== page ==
Netflix (NASDAQ: NFLX) is starting to bounce back after its swift summertime correction. The stock has moved higher every day this week, and by Wednesday afternoon, it was trading 11% higher than when it bottomed out on Monday.
Investors have a long way to go before getting back to where Netflix was when it peaked in mid-June. We're talking about another 23% gain, so we're just a third of the way back since its summertime low. However, with back-to-back days of bullish analyst notes and momentum back in its corner, investors are starting to set aside the rough second quarter that sent the shares reeling in the first place last month.
Eye of the tiger
Ralph Schackart at William Blair chimed in with a bullish analyst note on Tuesday, arguing that the stock's correction since falling short of its second-quarter guidance is overdone. He feels that international growth for Netflix during the latter half of this year should be stronger than the lukewarm 7% gain in net subscriber additions that his fellow analysts are targeting relative to the first half of this year. He's not sugarcoating the miss, but he points out that Netflix has fallen short just 4 times out of the past 22 quarters. In other words, Netflix has a history of bouncing back after failing to live up to its public expectations. He is sticking to his outperform rating on the stock.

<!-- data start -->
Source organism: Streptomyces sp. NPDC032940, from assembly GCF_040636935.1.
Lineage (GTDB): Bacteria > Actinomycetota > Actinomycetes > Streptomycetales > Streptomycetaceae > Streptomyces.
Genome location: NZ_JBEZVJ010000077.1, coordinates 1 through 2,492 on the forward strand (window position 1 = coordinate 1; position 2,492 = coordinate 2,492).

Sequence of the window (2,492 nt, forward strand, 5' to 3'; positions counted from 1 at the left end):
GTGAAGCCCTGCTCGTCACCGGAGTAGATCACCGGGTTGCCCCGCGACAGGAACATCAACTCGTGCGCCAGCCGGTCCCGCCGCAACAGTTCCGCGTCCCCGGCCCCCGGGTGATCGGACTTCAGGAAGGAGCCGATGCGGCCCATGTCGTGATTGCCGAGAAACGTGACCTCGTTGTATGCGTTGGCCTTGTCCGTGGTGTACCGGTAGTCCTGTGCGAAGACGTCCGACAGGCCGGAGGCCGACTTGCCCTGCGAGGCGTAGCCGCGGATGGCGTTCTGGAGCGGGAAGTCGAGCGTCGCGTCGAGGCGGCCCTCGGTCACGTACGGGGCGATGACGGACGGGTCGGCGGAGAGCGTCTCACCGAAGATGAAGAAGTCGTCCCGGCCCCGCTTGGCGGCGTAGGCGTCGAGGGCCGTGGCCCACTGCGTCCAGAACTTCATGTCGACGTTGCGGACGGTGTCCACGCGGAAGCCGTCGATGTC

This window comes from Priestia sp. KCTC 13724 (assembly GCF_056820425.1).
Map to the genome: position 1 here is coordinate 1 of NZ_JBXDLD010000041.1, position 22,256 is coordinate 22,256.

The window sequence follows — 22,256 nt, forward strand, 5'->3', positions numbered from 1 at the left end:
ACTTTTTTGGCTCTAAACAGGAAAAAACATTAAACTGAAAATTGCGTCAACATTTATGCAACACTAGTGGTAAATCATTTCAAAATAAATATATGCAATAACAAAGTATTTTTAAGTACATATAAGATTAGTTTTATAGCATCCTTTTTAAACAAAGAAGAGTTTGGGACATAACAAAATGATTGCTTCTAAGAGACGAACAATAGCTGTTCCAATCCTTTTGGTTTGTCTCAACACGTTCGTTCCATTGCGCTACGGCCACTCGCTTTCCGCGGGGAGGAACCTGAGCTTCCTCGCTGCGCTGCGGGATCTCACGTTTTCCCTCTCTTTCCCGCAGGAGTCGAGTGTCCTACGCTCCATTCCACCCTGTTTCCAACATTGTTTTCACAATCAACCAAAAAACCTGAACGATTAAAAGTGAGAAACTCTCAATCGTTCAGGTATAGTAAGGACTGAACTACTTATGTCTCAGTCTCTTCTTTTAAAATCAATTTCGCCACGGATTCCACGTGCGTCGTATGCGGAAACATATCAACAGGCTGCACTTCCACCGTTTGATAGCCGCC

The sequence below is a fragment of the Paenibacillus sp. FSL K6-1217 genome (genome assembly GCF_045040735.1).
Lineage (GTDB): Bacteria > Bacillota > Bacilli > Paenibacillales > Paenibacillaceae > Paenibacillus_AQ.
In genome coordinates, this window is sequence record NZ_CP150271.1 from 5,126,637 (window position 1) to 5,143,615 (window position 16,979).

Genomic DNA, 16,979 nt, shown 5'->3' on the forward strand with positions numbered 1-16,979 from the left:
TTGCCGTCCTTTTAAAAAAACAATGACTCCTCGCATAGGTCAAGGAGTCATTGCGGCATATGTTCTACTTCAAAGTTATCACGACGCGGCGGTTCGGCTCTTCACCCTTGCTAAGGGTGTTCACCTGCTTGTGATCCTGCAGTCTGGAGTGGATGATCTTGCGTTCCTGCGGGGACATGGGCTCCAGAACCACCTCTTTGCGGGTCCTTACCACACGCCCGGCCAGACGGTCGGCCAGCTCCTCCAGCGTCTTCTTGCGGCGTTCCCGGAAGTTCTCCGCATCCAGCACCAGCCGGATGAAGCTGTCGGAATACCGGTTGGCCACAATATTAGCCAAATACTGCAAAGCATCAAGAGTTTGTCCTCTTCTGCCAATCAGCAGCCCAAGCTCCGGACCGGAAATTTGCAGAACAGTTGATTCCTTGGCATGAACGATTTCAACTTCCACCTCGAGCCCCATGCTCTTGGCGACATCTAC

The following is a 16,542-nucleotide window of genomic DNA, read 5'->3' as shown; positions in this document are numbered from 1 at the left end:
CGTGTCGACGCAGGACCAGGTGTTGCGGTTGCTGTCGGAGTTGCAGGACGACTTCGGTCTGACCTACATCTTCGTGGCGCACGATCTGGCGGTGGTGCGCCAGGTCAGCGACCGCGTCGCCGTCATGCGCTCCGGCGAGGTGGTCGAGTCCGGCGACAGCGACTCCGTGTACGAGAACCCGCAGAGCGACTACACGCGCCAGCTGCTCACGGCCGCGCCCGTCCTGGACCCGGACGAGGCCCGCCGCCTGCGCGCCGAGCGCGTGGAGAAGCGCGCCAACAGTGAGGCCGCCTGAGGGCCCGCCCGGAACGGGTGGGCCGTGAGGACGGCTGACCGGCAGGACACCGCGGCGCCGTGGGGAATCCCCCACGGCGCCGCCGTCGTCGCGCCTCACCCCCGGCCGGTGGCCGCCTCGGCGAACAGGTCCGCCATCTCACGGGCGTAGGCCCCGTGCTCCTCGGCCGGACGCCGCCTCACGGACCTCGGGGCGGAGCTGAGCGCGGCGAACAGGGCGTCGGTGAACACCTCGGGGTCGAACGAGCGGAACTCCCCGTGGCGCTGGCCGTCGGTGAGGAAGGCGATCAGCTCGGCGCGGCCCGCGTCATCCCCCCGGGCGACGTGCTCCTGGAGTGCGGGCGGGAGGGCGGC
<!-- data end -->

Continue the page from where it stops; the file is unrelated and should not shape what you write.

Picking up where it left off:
On Wednesday, it was Rob Sanderson at MKM Partners boosting his price target on the shares from $390 to $395. He also sees an opportunity in the summer sell-off, though he does feel that subscriber growth in the near term will be challenging. He looks all the way out to roughly 2025, when he sees Netflix earning $40 a share on 90 million domestic subscribers and 300 million international accounts. A lot will naturally have to go right for those ambitious goals to materialize, but Netflix is no stranger to defying the odds.
Netflix's second quarter was rough. Investors were rattled when Netflix fell a little more than a million subscribers short of the net adds that it was targeting for the second quarter. Netflix also fell slightly short of its revenue forecast for the period. Its outlook for the current quarter also left a lot to be desired. However, history has taught us that Netflix has historically bounced back with a big quarter the next time out.
Netflix shares continue to be one of this year's biggest winners, despite the swift sell-off over the past two months. With at least two Wall Street pros ringing the dinner bell and the shares rallying again, it seems as if the correction in the reborn market darling finally came to an end on Monday.
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